Case studies are not advertising. (And that’s good!)

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Take a deep breath and say it with me:

Case studies are not advertising.

An advertisement tells people how great your business is. Case studies show people how great your business is. It’s a very big difference.

Still not convinced? I don’t blame you. There’s a special sort of fear inherent in doing a case study: “What if our customer says something bad about us? What if it makes us look like schmoes? What if it reveals something our competitors can use against us?” Every business is concerned about what people think of them. Nobody wants bad press.

Advertisements are carefully crafted, precisely planned, and meticulously executed. They feel safe. We can review and edit and tweak to our hearts’ content, exercising total control over the entire process. Case studies are messy, challenging, and all-too-human for our comfort. They’re scary. They can reveal our missteps, not just our elegant pivots and twirls.

And that’s why they’re so powerful.

Imagine that you’re a decision-maker with a dozen prospective vendors vying for your attention. Each of them says they’re one of the leading providers of whatever. Each of them says they put the customer first. Each of them claims to offer the best ROI, the best uptime, the best results.

They all have a fistful of testimonials from former customers, saying “We were very pleased to work with Dynabingo Industries. Their attention to detail was second-to-none, and they helped us realize our business potential!” (PS: Testimonials are not case studies.)

Now, a new vendor comes to your attention — your own. Ask yourself what will be more compelling: the same pleasantries that everyone else is offering, or an honest-to-gosh glimpse at how your company interacts with clients, adapts to difficult challenges, and does everything in its power to meet the needs of your customers.

It’s the latter, of course. It’s why we scoff at circular ads but trust Yelp reviews. It’s why we listen to movie critics and ignore those half-sentence blurbs they stick on the posters. They provide honest insight from a human point of view, mixing personal preference with broader stuff that everyone can appreciate.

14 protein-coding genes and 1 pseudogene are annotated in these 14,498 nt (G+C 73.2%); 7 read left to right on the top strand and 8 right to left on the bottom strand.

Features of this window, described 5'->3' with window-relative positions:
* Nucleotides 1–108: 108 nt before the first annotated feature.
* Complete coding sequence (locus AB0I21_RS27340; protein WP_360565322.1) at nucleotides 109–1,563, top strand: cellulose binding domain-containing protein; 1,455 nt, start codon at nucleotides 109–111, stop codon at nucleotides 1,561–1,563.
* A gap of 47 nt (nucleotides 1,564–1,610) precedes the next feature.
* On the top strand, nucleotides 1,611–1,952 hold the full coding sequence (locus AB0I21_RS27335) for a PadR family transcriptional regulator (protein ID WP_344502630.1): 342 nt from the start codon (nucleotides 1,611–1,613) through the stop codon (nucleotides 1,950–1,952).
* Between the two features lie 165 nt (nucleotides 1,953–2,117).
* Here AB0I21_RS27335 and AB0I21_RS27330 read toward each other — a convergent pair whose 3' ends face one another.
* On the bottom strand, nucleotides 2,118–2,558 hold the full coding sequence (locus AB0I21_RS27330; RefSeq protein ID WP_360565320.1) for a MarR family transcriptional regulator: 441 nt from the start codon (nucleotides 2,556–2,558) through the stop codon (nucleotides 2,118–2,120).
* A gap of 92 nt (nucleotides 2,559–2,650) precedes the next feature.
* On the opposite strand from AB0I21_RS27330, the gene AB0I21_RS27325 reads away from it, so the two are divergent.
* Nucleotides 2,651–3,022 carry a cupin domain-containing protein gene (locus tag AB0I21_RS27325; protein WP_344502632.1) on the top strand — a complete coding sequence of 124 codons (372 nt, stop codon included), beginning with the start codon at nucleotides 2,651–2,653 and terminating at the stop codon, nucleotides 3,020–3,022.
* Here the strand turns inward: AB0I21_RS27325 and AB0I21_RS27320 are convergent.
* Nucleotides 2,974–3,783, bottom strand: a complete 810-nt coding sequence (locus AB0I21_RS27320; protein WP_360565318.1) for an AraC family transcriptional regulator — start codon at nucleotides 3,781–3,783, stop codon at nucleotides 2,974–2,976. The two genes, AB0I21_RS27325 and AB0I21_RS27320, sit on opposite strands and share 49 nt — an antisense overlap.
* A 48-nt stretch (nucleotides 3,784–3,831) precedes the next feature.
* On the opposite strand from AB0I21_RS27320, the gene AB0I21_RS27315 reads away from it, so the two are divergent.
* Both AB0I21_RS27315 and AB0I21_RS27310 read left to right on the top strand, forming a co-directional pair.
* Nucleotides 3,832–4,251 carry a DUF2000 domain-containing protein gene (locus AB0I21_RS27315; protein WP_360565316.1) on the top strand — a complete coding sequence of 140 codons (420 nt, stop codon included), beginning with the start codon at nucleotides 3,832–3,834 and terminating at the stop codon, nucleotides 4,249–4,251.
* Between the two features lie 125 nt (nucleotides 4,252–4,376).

That’s what you get from a good case study! It’s a rough-around-the-edges, unvarnished look at how you do business. If you’re proud of your business, you should want people to know about it — warts and all. It’s the little bits and pieces, the human element with all its strengths and weaknesses, that makes your business stand out from the crowd.

Don’t try to turn your case study into advertising. You want it to feel genuine, not mechanical and sanitized — you want the Yelp review, not a movie poster blurb.

Get the most from your case study.

None of this means a case study should be done higgledy-piggledy. Like any other bit of content, it should be planned out — are you trying to highlight a particular part of your business? A particular type of customer or industry? A specific challenge that you think your business is ideally suited to overcoming?

All of those things should inform your choice of client and project.

Obviously, you want to choose a client that was happy with your work. If you can’t find a client that will spotlight your strengths without coaching and heavy editing, you may have bigger problems than your content.

A lot of people get hung up on “editing” and try to scrub anything that’s remotely critical of the business. This is a fool’s errand whether it’s an internal case study or one done by a journal or trade pub. Your own radar for criticism is far more sensitive than anyone else who’ll read the study, and trying to exercise strict control won’t do anything but obscure good info (in the case of an internal study) or alienate a publication (in the case of an external one).

(Nothing pisses journalists off more than “helpfully” offering to look over a piece before it gets printed — it shows a measure of contempt for their editorial process and comes across as a bald-faced attempt to force them into saying what you want. Trust me: neither will get you good coverage.)

Case studies that include feedback from technical stakeholders ring truer than ones that only quote a VP of Marketing. Unless your product is geared towards the ad/marketing side of a business, you’re going to want techies — engineers, developers, people who get their hands dirty. Those are the guys who’ll have the real insight, and they speak a language your audience will understand. Who better to convince a lead engineer than another lead engineer?

And last but not least, remember that a case study needs to be readable. This isn’t a post-mortem for an Army Corps of Engineers project — it’s a powerful piece of content that people should want to read and share. Make it fun. Make it funny. Reveal insights that will fascinate your audience, while simultaneously showing off what your business does best.

A good case study is self-propagating. If you make it informative and fun to read, you won’t need to worry about promoting it — your audience will do that for you.

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